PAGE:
Effective childhood learning is a combination of child efforts with those of the teachers and parents. A child’s development starts after learning how to interact. Language and communication is vital at this stage as it enables interaction and development of relationships. As a child grows, various stages with a variety of needs crop up. Several theories have been developed to explain the reasons behind these changes of needs. The development of a child, however, totally depends on the association with teachers, peers and parents who establish the style of learning and focus in life. This paper analyses these needs, their importance in curriculum development, and creation of proper learning environment.
The purposes of education range from who and what is studied. Generally, the key aim of learning revolves around gaining knowledge and skills, and later on using such skills in learning ones future, or become a productive citizen. A convectional reason as to why people learn is the acquisition of knowledge, reading books, and acquiring facts of life (Grotewell and Burton, 2008). I believe that learning aims at assisting students to get to a point where they can do it on their own. This is through acquisition of knowledge through language, reading, writing, drawing, and arithmetic. It gives learners the urge and desire to know more than what they already know.
Learning moulds an individual from an early age to an age where individuals have the capability to distinguish between rights and wrong (Gestwicki, Bertrand and Gestwicki, 2011). It is also a solution to aroused curiosity amongst learners who keep searching for facts about life. Learning trains one for fast, resolute, and effective capacity to think. It assist one to think logically, comprehensively, and weigh facts in coming up with decisions. The purpose of learning, therefore, is to boost ones critical and intensive thinking ability to become a better person in the future (Sciarra, Dorsey and Lynch, 2010).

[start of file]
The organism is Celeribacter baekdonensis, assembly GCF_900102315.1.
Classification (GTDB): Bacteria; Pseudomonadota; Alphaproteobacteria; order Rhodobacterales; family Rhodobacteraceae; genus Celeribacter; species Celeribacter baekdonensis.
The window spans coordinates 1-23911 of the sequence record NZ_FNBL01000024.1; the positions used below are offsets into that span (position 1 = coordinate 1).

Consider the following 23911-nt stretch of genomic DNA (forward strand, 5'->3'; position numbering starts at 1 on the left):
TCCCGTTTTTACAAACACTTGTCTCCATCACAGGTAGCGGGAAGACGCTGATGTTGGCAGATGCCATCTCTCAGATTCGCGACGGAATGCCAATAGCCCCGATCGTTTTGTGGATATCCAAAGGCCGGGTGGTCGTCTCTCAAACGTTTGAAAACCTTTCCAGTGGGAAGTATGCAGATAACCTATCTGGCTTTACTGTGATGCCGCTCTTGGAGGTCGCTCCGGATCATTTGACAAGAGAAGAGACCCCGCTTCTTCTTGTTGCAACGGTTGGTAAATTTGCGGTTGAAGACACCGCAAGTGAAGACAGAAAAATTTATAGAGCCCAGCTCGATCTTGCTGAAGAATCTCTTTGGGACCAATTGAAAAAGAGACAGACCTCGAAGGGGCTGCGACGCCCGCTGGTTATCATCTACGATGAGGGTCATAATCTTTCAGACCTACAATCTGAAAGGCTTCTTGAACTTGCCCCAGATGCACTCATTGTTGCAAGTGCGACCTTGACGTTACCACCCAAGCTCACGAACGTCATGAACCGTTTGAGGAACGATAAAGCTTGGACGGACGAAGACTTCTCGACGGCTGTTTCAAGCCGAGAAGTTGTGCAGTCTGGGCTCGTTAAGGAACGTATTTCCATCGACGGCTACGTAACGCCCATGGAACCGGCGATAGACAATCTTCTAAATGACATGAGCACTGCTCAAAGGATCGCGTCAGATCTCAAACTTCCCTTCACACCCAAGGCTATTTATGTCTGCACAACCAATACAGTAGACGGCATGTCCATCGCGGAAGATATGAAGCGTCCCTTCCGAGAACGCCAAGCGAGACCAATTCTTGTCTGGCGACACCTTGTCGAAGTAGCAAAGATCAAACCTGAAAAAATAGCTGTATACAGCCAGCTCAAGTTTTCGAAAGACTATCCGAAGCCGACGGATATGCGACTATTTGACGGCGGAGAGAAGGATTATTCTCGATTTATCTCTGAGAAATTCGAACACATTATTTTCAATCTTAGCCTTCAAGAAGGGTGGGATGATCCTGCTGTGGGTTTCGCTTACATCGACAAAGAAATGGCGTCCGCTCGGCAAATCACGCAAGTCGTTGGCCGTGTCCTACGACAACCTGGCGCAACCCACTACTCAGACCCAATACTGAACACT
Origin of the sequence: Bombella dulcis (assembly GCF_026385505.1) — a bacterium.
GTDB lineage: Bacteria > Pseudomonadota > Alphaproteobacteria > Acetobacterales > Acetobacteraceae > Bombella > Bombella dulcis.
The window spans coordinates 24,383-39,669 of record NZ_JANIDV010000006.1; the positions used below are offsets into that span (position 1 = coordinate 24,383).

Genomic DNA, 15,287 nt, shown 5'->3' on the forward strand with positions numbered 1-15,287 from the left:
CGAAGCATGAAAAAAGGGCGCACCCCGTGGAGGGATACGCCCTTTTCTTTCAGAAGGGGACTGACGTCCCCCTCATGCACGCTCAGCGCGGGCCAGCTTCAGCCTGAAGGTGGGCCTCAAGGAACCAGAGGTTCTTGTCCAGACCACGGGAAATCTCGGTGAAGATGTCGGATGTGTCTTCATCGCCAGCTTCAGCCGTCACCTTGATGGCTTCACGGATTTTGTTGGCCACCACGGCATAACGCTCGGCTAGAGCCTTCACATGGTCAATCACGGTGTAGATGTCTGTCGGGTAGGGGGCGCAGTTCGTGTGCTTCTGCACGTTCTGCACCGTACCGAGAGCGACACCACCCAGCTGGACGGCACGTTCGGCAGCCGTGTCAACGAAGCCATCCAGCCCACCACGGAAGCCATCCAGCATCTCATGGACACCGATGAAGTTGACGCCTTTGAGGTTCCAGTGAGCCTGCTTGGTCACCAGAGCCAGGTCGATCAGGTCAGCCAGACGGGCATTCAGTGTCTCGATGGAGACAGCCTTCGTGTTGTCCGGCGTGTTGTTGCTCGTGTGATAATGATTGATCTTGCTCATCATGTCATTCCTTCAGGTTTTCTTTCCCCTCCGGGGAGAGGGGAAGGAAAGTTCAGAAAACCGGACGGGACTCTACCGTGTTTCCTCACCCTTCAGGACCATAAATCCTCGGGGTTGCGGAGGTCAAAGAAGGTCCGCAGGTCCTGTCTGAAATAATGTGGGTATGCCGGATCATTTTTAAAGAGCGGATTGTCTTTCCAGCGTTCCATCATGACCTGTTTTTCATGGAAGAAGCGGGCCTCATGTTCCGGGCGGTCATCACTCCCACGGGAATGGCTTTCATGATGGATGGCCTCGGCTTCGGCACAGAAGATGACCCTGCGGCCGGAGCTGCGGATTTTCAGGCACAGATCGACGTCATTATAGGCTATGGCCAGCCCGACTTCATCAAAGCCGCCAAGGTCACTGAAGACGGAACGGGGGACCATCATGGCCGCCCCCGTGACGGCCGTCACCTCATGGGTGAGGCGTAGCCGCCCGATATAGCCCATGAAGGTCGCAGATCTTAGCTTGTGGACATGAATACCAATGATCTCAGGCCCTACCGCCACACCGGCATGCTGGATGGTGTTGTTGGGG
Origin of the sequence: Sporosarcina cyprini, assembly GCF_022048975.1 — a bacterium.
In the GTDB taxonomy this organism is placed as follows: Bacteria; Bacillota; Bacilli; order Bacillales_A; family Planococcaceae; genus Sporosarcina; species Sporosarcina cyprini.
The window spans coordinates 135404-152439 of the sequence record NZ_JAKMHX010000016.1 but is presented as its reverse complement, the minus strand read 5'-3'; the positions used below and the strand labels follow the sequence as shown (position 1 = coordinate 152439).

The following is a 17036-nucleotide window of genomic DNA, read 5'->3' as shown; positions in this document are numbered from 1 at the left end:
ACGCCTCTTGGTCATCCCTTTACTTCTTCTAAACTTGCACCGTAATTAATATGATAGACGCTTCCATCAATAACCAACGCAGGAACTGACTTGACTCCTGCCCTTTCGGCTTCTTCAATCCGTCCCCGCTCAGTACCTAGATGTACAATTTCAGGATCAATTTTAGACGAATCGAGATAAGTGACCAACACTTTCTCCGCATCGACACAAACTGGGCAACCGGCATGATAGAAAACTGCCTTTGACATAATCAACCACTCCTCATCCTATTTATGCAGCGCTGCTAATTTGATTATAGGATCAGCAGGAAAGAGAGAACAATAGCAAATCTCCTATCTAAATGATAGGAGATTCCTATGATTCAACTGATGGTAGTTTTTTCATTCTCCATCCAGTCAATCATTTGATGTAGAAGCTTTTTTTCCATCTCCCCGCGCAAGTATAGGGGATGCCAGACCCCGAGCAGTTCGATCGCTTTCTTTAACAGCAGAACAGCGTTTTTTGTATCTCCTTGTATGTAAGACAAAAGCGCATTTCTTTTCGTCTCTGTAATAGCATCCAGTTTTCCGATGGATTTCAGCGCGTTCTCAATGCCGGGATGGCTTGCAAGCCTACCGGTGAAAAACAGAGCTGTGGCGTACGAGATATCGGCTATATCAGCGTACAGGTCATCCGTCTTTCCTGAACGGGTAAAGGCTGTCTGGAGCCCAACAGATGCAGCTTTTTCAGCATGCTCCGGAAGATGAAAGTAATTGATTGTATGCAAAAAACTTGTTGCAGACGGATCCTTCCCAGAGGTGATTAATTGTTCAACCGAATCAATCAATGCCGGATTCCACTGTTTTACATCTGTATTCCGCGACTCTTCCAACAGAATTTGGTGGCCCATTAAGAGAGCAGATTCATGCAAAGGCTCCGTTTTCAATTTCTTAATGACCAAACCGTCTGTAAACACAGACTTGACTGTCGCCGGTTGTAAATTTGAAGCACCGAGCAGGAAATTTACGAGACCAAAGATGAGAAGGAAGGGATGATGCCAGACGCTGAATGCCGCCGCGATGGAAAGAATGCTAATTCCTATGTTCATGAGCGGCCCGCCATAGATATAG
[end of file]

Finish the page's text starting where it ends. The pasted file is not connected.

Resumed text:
Every child has a unique style of learning, which determines the environment to which he or she learns best. Children learn best when they feel secure, happy and comfortable. They learn while playing and practicing skills while playing and this assists in perseverance and concentration. Most children fall into either one of the following categories in learning; auditory or visual learners. No matter how these influence the style of learning, I believe that children learn best when they are subjected to practicing. This is in relation or what they learn in school, what they see their elders doing, or even what they observe from nature.
According to Lev Vygotsky, children learn through a social cultural experience, which plays a vital part in their development. Vygotsky viewed child development as a social and cultural factor built from interactions with other children or adults. He valued adults as the primary tools for development of children. According to this sociocultural theorist, language is the primary tool for learning as it determines how children interact and communicate. It enhances interactions and builds in the thinking process (Henniger, 2005). Vygotsky believed that a child’s development of knowledge is built in the zone of proximal development when he or she receives assistance from his peers or skilled adults. He believed that relationship with parents, peers and teachers create an environment where a child enjoys learning. Project learning, according to Vygotsky also builds on compatibility in learning, and this boosts the motivation learn (Grotewell and Burton, 2008).
The psychosocial theory developed by Erik Erikson, identifies the basics that a curriculum classroom should have so that the children’s emotional, social, physical and intellectual development needs are accommodated. According to Erikson, early childhood is categorized into four stages (Henniger, 2005). Each stage represents a psychosocial challenge that every child has to undergo in order to reach the next stage, and go through the developmental process. The initial stage is the trustworthiness stage, which is characterized by trust and mistrust force. Second is the autonomy versus doubt and shame stage where children start doing things for themselves. Thirdly is the guilt versus initiative stage characterized by children’s initiatives and lastly the inferiority versus industry stage.